MANILA (Reuters) - Philippines President Rodrigo Duterte said on Sunday he had received support from Russia and China when he complained to them about the United States, in another broadside that could test his increasingly fragile alliance with Washington.
Duterte said that during a meeting on the sidelines of a leaders’ summit in Laos last month, Russian Prime Minister Dmitry Medvedev had agreed with him when he railed against the United States.
“I met with Medvedev, I am revealing it to you now,” Duterte said in a speech. “I told him this is the situation: They are giving me a hard time, they are disrespecting me; they are shameless.
“He said: ‘That is really how the Americans are.’ He said: ‘We will help you.’”
Duterte gave no further details about the nature of his complaints.
His ire toward the United States has intensified since U.S. President Barack Obama said he would raise concerns about Duterte’s deadly war on drugs.
The White House canceled a meeting between them in Laos after Duterte had called Obama a “son of a bitch.”
Duterte said on Sunday he had raised objections about the United States to China also.
China said the Philippines would not benefit from siding with the United States, according to Duterte. It was not immediately clear which Chinese official he was quoting and when the remark was made.
Duterte has said repeatedly during recent, frequent speeches that he planned to open new alliances with Russia and China, particularly for trade and commerce, as part of his pursuit of an independent foreign policy.
Several commercial and diplomatic sources have confirmed to Reuters that a Philippine business delegation will accompany Duterte on a visit to Beijing from Oct. 19-21.
In another swipe at Washington, Duterte said he would review a landmark security deal agreed upon with the United States, arguing it may not be legally binding because no president had signed off on it.
Duterte’s remarks show his intent to challenge or test the limits of a historic alliance that U.S. Defense Secretary Ash Carter on Thursday called “ironclad.”
That came the day after Duterte declared joint U.S.-Philippines war games starting this week would be “the last.”
The Enhanced Defence Cooperation Agreement, signed a few days before Obama visited the Philippines in 2014, allows U.S. troops to build storage facilities for maritime security and humanitarian and disaster response operations.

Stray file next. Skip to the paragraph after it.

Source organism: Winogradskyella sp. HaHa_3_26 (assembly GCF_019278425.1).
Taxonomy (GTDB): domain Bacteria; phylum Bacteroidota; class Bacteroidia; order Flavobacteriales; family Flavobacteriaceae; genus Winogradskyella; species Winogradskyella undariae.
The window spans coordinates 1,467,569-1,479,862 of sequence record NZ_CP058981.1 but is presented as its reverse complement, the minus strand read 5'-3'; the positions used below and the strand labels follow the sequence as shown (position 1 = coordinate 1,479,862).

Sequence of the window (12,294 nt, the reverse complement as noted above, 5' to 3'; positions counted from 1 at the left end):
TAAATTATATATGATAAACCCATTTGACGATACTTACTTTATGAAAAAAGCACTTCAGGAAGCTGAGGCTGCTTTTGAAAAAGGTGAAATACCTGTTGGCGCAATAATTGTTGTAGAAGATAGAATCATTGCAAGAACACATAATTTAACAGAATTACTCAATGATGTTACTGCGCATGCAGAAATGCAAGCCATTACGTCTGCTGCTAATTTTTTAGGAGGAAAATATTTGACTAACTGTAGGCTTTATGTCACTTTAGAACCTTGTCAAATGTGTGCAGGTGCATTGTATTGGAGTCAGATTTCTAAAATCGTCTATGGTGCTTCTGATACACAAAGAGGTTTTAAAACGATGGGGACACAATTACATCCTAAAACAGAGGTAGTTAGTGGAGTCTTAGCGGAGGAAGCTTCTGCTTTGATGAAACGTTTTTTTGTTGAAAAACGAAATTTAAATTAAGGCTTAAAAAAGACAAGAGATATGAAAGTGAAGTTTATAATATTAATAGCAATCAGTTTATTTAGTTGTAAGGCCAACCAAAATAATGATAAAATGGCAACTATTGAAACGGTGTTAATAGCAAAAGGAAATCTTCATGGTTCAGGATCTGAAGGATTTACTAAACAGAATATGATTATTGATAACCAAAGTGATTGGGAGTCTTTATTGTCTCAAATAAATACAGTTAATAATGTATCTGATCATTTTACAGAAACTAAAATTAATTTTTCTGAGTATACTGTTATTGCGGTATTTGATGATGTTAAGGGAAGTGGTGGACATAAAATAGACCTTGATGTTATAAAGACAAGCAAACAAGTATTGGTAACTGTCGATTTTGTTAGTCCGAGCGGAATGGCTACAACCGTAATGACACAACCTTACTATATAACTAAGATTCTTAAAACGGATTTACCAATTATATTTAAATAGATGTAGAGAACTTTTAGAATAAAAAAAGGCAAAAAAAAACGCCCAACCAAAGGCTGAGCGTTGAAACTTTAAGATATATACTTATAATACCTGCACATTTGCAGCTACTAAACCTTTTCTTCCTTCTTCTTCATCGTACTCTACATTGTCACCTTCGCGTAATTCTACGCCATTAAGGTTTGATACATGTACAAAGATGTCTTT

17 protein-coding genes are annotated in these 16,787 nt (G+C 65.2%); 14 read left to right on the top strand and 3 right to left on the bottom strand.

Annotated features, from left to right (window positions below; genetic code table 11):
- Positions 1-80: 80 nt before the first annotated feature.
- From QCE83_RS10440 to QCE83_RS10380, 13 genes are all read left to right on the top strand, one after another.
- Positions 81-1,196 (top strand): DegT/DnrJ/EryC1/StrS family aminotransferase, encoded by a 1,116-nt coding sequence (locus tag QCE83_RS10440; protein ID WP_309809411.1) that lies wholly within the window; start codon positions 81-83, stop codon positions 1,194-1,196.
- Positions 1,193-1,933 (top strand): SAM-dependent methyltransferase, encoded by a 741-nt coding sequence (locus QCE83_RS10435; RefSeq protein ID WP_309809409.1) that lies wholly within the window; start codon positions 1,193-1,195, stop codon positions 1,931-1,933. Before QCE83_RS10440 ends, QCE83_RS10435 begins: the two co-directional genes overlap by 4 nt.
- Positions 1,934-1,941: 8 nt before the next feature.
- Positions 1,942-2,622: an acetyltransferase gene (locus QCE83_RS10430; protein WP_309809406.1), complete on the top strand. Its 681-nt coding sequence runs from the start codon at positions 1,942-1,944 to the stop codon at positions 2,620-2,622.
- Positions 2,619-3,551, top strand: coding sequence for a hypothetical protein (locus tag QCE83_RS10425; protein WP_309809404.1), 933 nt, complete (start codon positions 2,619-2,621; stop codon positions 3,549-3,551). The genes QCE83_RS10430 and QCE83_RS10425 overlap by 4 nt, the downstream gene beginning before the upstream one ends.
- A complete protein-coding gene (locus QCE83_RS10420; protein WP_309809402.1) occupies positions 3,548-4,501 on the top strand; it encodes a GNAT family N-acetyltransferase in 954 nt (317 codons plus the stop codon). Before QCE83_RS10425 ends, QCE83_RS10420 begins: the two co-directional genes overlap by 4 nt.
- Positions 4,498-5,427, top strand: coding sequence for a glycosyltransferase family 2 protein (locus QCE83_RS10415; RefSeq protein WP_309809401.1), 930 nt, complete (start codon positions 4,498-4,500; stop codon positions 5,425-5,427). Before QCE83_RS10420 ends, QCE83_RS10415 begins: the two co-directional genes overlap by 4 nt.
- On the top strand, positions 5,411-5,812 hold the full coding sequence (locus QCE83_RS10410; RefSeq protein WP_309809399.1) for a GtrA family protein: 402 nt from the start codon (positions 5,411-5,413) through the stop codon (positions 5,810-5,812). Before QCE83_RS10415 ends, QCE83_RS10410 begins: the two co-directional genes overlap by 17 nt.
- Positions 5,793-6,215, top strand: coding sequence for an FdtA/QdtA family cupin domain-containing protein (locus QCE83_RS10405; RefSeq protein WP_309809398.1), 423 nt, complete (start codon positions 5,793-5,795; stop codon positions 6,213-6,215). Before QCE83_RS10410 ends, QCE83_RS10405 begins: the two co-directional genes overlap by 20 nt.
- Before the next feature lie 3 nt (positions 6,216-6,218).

It also provides broad access to Philippine military bases.
Duterte said the agreement would be reviewed because it was signed by the then Philippine defense secretary and the U.S. ambassador, and not the country’s president.
Duterte did not explicitly say that he would try to scrap the deal, but in comments aimed at the United States, he said: “It does not bear the signature of the president of the Republic of the Philippines ...
“Better think twice now, because I would be asking you to leave the Philippines altogether.”
In a response, the Pentagon said the United States and Philippines had a long history of working together on security issues and that conversations between Carter and his Philippine counterpart last week in Hawaii had been “positive.”
“We will continue to honor our alliance commitments, and we expect the Philippines to do the same,” said Pentagon spokesman Peter Cook.
“We will continue to work closely with the government of the Philippines to address any concerns they may have,” Cook said.
Under the defense agreement, two C-130 transport planes and 100 U.S. servicemen have been at an air base in the central Philippines since Sept. 25 as part of a two-week exercise.
Analysts saw the agreement in part as a deterrent to ward off moves by China to advance its interests in the South China Sea.
Chairman of the U.S. Senate Committee on Armed Services, John McCain, has previously said the agreement was a landmark deal with a significance “not witnessed in decades.”
Any indication it could be halted would be a big setback for U.S. efforts to boost its influence in Asia and counter that of a fast-rising China.
Washington’s defense agreements with the Philippines, its former colony, are more substantial than with any other country in Southeast Asia.
Duterte’s comments come at a time when U.S. defense ties with Thailand, another traditional ally, have been temporarily scaled back following the military’s 2014 coup.
The defense deal with the Philippines faced a legal challenge from some of the Asian country’s lawmakers and activists. They were concerned that it represented a challenge to sovereignty and would make the Philippines a launching pad for U.S. military intervention in the region.
The Supreme Court ruled in January that it was constitutional.
Additional reporting by Roberta Rampton; Writing by Martin Petty; Editing by Mike Collett-White and Lisa Von Ahn